During the process of grieving, others often grow weary of your sadness and tears. They want you to stop grieving, "get over it" and get on with life. They no longer want to listen to you talk about your loss and pain. It's just not that easy. Grieving is an individual journey and has no "correct" time schedule. Some days will feel better than others. Being a member of a group is helpful because you are with others who truly understand what you are going through. Together you learn to be patient with the grief process, the sadness and the tears.
Writing can also be such an important part of your healing. Whether you write poetry, memories and stories, write letters to your deceased spouse or keep a journal, the process gives you a private place to express your feelings, to grieve and to heal. It doesn't have to be perfect and it never needs to be shared. It helps to have a place to bring your grief outside of you so that the feelings can be expressed and eventually released.
The following creative pieces have generously been contributed by individuals who have gone through the H.O.P.E. program. Their courage in expressing their feelings and thoughts with you is indeed honored, respected and appreciated. May their journey through writing bring you some comfort, some insight and some encouragement to find your way on your difficult journey. You are not alone. You will get through. - Dr. Jo Christner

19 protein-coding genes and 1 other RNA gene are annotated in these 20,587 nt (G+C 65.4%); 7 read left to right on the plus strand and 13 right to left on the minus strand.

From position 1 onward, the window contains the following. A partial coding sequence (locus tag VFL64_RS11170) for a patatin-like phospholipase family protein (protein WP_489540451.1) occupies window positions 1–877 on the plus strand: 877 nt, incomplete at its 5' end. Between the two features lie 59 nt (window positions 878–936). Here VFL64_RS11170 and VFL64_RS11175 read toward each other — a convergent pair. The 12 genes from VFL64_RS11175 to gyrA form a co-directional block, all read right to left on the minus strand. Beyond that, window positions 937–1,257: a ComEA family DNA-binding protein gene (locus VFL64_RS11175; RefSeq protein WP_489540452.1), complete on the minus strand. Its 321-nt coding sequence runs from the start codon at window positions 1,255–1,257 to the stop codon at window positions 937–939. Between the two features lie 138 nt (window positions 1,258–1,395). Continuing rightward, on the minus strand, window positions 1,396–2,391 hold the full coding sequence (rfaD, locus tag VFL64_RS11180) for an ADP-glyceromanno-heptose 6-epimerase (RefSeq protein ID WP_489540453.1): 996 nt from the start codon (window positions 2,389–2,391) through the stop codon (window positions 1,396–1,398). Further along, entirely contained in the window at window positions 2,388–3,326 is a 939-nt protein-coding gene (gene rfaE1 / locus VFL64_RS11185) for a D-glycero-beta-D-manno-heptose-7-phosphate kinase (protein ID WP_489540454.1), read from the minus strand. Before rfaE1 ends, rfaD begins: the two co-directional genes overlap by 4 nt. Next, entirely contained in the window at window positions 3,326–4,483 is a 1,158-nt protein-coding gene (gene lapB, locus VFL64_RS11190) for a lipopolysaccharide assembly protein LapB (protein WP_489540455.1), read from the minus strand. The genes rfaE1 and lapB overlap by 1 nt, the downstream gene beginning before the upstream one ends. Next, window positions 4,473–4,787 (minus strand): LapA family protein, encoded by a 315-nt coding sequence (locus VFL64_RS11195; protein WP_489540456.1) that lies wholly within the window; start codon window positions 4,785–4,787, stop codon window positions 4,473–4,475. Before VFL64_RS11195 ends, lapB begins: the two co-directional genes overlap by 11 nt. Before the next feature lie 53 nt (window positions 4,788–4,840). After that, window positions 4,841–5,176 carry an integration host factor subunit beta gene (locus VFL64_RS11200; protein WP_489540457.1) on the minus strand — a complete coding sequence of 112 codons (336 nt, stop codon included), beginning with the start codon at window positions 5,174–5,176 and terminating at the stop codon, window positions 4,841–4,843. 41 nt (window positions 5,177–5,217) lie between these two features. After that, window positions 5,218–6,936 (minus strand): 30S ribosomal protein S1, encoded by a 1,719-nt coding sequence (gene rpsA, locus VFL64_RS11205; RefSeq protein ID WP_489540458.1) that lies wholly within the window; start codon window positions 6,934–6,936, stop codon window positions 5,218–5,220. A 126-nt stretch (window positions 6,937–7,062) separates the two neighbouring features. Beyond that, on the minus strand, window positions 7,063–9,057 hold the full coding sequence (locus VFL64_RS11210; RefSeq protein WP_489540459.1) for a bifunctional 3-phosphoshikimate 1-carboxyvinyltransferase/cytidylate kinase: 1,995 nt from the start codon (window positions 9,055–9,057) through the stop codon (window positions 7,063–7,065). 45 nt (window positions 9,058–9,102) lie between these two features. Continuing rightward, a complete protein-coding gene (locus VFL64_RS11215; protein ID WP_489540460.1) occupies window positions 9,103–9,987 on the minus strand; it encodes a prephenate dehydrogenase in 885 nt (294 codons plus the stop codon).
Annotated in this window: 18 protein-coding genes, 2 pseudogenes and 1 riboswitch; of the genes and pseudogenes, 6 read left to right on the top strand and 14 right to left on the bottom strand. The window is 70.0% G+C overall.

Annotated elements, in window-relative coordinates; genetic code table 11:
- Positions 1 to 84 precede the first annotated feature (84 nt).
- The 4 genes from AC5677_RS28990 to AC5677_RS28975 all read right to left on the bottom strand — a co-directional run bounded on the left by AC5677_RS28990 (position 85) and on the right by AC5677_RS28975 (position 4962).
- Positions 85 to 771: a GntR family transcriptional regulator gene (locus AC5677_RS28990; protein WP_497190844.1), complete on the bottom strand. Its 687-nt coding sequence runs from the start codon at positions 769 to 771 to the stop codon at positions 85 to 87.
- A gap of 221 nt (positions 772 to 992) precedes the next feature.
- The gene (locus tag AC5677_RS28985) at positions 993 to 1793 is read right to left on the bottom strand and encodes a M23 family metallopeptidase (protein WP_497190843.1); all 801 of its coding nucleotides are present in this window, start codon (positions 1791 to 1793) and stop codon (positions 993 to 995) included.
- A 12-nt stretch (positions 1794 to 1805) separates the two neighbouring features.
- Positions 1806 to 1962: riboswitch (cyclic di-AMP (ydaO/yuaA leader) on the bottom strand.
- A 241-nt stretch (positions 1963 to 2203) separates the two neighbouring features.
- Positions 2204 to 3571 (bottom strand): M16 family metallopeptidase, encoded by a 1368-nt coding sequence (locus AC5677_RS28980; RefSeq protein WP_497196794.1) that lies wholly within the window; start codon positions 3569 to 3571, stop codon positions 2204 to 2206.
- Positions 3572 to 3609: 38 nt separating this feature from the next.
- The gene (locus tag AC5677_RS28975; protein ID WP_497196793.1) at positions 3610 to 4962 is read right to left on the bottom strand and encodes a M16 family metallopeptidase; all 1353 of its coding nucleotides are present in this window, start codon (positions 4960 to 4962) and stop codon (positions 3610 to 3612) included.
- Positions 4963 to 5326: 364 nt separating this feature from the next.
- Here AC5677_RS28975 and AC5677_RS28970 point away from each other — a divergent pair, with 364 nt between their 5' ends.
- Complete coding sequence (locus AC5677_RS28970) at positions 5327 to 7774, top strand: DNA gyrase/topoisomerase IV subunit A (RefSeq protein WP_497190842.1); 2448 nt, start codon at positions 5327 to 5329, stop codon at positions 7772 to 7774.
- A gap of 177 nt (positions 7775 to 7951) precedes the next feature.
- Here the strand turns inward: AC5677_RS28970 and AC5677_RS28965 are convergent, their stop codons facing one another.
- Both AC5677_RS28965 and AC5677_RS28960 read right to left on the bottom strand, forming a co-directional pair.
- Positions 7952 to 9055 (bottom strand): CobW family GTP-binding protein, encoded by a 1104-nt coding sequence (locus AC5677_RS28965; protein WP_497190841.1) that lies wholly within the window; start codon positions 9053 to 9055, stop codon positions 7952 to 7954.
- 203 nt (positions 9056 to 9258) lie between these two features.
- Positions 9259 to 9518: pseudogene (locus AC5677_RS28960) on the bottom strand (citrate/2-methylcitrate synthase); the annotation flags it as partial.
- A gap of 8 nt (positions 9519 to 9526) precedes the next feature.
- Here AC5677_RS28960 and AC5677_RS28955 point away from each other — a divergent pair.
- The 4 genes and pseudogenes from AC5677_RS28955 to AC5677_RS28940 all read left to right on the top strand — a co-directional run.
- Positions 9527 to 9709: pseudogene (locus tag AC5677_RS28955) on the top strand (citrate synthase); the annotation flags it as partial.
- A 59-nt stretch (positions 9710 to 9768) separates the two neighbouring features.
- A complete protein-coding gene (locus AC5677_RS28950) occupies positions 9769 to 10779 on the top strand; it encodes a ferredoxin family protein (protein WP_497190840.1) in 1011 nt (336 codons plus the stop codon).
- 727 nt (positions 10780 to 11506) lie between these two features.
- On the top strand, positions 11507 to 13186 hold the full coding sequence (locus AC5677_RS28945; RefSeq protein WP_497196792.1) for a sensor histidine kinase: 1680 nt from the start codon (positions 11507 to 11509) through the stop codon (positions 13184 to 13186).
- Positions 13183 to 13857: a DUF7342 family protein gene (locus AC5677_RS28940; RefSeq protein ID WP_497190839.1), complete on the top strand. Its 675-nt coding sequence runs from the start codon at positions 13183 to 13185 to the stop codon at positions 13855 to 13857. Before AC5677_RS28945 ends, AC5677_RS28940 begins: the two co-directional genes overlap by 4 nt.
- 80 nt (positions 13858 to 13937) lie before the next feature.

Now it's year three.
You finally you get it.
Life becomes better
If you simply let it.
Things are still different
And always will be,
But you're no longer saying,
Why me? Why me?
And with all your new friends,
Things to do on weekends.
You've reached year four.
You're accomplishing more.
And you've laughed
And you've learned
Not to be so concerned
When the phone
Doesn't ring quite as much.
You can go it alone,
But you must stay in touch.
The day arrived as a liberating foce and
new avenues of expression opened for us as
if my magic
A fertile period of self contained
journeys and prophetic dreaing, it
brought a calm to our inner spirits